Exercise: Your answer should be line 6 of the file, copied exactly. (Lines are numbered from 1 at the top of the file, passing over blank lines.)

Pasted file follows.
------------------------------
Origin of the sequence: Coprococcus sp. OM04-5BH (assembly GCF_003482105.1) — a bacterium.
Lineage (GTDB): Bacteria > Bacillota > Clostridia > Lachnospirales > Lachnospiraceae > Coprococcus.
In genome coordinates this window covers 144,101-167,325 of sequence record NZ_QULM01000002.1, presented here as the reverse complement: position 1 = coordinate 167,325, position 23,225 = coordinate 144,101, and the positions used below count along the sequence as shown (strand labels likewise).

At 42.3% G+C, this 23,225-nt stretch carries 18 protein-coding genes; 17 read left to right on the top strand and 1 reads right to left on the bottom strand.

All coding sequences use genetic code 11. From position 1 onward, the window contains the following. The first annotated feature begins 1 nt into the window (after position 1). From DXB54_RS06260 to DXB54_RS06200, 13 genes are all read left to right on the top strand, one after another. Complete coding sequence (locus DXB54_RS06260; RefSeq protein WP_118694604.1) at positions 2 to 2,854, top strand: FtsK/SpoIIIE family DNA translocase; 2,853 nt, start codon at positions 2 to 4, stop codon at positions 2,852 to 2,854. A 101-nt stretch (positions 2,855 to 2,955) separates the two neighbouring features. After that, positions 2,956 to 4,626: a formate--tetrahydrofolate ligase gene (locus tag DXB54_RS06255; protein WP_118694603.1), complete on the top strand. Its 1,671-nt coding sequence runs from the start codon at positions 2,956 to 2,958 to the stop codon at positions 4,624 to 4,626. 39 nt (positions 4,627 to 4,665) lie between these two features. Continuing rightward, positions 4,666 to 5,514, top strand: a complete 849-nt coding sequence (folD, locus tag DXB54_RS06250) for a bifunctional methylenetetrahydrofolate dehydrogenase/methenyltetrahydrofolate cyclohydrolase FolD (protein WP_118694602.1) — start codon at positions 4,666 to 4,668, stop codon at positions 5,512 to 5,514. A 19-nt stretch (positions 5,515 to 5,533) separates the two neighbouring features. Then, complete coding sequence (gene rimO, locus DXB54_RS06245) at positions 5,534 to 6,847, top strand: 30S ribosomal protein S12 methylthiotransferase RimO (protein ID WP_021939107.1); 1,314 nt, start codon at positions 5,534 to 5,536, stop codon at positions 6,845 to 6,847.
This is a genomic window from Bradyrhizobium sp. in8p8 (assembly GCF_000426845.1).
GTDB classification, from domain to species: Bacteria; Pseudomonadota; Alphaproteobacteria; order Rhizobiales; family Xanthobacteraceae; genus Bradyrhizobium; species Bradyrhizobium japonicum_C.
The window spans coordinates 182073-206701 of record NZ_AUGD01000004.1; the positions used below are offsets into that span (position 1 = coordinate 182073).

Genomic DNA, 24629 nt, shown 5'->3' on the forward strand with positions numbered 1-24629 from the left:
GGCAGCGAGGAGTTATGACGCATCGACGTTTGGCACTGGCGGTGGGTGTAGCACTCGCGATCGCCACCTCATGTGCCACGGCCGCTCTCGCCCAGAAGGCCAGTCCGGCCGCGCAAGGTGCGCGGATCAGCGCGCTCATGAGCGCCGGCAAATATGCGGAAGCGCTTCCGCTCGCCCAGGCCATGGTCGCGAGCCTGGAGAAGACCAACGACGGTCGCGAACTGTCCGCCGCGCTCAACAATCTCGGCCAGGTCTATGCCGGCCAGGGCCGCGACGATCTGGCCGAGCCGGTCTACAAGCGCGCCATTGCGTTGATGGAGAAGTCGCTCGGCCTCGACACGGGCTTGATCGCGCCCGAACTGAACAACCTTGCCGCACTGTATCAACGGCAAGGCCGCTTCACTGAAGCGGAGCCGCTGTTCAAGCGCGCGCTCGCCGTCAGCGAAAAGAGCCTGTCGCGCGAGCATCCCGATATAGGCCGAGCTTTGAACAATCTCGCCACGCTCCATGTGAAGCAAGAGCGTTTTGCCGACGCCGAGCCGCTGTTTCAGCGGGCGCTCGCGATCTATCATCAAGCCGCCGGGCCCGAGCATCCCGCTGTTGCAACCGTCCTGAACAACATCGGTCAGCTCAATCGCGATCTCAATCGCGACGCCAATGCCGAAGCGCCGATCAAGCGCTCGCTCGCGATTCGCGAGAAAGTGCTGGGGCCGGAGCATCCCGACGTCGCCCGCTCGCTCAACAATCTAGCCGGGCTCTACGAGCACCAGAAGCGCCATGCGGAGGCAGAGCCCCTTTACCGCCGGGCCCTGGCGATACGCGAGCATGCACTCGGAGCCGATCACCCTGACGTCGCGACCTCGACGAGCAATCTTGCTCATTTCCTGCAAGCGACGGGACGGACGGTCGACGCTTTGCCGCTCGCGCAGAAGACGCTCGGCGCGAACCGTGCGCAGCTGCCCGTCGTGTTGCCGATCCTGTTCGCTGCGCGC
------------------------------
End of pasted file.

This is a genomic window from Bradyrhizobium sp. in8p8 (assembly GCF_000426845.1).